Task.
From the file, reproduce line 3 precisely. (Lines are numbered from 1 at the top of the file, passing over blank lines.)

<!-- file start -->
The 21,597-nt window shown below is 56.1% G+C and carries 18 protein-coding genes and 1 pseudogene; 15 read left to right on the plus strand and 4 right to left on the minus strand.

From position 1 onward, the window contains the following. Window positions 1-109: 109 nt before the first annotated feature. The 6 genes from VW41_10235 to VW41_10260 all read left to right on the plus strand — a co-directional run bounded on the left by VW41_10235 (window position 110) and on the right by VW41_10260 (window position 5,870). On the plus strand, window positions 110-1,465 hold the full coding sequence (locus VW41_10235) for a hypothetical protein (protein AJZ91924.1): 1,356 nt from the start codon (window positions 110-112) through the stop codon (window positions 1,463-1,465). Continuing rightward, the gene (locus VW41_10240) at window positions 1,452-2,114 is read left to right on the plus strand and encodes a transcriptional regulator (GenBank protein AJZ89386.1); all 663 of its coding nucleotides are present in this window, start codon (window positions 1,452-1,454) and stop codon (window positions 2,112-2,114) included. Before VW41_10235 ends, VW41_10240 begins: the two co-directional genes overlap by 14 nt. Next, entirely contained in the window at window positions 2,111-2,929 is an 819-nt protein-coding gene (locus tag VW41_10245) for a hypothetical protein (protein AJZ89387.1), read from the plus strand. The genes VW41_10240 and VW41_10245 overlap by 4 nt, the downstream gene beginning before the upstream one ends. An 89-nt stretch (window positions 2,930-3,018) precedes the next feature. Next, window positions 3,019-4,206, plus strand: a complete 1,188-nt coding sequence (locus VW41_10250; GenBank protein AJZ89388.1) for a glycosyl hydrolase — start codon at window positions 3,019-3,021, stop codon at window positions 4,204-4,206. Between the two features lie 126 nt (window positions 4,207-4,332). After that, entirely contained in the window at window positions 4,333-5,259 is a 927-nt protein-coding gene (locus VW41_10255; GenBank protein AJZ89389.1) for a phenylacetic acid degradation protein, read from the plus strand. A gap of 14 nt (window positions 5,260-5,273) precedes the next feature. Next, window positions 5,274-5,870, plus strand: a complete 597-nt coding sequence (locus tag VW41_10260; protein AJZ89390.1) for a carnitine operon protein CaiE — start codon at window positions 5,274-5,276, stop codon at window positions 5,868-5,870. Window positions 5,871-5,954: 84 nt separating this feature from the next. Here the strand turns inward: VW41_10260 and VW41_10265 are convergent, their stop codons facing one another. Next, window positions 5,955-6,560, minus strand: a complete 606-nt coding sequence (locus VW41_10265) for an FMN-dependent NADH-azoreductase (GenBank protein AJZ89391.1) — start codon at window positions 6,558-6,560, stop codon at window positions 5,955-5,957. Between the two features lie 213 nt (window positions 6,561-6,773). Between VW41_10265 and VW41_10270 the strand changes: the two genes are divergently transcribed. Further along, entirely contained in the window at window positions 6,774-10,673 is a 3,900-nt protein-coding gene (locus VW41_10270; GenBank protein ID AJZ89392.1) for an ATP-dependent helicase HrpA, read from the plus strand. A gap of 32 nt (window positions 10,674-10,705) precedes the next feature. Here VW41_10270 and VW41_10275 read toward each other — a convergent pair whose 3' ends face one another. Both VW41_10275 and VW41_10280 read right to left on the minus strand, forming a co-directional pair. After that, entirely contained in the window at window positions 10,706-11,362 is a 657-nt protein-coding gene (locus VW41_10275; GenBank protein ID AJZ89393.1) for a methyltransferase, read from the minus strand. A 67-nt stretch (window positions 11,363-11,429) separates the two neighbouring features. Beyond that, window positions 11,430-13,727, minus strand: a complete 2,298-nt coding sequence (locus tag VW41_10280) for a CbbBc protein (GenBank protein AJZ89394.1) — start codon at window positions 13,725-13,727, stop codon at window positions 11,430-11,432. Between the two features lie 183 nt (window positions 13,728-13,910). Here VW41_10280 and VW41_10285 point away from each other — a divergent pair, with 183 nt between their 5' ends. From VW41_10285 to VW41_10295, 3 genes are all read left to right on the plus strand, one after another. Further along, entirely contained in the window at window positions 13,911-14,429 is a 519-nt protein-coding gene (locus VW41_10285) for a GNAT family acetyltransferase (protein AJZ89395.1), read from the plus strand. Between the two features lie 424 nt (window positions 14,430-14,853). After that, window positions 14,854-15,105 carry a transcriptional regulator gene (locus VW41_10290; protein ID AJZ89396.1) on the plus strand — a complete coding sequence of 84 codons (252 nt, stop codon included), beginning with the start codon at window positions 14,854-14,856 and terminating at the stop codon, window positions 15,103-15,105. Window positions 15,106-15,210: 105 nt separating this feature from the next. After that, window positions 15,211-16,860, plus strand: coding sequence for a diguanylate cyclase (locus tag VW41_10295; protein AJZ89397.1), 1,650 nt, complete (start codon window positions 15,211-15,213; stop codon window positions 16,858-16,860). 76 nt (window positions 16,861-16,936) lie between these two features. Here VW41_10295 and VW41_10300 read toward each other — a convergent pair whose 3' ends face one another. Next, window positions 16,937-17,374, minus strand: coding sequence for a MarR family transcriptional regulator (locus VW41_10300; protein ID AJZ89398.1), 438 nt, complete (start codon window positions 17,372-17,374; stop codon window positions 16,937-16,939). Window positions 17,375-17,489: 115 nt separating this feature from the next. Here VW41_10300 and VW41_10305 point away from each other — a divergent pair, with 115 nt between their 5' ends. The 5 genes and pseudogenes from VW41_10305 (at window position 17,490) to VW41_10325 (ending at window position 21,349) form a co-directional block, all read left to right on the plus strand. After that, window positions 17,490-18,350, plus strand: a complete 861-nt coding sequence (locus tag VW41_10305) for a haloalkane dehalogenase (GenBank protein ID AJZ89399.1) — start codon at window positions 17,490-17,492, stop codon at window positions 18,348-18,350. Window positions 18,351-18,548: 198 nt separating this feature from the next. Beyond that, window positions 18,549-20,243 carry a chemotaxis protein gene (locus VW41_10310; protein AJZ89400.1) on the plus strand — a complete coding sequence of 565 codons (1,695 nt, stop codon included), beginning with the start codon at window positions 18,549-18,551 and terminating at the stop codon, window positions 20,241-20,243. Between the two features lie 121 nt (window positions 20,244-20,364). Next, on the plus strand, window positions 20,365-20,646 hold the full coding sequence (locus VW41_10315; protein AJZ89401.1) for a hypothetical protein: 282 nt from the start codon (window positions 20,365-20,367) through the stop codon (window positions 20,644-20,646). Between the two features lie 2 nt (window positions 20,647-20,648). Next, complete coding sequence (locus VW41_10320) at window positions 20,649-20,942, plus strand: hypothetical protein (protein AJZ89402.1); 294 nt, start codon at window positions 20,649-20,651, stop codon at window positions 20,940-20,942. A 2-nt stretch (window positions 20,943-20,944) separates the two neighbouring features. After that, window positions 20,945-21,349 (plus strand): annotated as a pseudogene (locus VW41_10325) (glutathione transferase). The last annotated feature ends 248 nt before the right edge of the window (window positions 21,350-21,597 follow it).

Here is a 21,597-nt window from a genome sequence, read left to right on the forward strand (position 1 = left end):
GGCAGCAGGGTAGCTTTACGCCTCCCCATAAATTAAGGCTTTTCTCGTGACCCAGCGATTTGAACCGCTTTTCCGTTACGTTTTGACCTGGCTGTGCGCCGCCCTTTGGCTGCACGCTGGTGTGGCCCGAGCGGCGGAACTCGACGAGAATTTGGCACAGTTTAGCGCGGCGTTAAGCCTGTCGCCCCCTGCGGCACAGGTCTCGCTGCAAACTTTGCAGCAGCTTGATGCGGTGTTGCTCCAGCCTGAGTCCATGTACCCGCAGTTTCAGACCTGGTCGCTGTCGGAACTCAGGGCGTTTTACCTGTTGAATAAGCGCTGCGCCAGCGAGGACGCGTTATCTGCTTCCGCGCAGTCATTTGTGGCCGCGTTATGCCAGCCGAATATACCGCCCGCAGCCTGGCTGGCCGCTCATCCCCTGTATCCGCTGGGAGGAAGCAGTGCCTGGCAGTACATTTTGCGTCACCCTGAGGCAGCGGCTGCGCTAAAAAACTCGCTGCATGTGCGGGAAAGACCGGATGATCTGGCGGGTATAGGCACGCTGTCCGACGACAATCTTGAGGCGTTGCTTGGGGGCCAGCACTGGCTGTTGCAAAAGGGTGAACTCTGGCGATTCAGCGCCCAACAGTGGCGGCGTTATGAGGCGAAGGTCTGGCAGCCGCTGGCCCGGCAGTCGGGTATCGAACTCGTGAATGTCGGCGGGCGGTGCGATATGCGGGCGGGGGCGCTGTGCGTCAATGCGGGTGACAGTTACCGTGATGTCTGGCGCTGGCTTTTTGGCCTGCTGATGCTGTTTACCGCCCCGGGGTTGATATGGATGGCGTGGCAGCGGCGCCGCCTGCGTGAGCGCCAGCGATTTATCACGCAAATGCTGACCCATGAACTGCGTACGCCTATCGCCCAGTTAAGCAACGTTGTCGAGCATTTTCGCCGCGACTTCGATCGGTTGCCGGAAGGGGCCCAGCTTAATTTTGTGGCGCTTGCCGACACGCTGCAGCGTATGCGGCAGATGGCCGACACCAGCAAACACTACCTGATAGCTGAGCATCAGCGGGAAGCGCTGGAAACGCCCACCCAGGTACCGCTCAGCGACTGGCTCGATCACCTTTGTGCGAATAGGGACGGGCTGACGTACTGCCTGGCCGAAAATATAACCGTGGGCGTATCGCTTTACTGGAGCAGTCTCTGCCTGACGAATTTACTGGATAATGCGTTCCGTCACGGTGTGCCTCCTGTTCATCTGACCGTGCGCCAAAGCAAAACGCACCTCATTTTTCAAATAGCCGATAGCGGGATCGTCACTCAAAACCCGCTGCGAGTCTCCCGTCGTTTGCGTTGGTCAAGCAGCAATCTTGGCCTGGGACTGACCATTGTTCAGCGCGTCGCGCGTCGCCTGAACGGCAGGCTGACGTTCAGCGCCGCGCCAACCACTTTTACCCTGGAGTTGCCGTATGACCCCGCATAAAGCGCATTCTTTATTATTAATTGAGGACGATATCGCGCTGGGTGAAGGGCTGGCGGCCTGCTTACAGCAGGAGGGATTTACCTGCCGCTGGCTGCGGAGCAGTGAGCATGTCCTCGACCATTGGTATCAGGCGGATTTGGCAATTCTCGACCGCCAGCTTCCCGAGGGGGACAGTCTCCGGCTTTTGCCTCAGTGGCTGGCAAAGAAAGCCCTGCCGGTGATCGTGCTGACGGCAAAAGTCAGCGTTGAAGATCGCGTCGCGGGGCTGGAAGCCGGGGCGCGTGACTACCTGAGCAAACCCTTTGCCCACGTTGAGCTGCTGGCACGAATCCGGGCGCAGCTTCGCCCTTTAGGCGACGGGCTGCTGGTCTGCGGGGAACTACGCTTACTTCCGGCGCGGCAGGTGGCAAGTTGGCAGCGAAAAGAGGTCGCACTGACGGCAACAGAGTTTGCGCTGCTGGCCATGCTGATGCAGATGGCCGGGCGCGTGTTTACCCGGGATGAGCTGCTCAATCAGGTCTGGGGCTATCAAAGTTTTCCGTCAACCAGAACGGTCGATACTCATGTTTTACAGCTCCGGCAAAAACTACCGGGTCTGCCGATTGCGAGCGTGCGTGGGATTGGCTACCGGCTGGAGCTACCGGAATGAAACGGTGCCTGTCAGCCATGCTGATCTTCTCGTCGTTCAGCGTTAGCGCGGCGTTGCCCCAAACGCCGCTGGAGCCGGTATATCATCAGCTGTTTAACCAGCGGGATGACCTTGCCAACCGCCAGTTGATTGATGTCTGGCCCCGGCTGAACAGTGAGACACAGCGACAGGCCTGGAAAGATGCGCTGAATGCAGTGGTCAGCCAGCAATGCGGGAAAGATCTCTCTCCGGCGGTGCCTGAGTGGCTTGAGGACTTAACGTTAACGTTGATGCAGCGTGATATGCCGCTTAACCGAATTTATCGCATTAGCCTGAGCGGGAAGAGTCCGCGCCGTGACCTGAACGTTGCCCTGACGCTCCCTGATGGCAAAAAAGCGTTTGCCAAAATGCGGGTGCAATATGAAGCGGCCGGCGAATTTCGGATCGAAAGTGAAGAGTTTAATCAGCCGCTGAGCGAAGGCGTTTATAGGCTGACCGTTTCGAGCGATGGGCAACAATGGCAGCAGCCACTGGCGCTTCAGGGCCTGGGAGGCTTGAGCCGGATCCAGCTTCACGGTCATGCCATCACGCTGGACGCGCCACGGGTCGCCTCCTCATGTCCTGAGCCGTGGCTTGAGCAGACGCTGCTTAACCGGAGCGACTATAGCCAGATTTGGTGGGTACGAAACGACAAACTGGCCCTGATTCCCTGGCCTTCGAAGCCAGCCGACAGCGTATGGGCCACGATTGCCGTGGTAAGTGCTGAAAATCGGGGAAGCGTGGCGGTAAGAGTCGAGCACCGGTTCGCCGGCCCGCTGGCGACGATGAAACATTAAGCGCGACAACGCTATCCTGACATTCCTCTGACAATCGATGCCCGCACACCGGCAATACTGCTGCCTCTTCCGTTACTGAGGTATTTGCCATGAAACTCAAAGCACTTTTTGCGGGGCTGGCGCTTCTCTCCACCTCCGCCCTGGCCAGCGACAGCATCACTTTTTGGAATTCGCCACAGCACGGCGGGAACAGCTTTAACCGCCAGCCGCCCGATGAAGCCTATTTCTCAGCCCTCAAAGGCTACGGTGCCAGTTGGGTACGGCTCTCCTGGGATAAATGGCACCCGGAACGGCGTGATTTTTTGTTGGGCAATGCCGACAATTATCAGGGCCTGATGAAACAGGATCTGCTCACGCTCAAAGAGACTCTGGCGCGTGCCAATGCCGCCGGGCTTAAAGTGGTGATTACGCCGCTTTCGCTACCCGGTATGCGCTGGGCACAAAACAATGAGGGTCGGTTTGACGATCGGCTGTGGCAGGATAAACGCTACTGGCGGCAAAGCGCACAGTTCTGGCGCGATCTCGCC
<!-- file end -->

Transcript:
Here is a 21,597-nt window from a genome sequence, read left to right on the forward strand (position 1 = left end):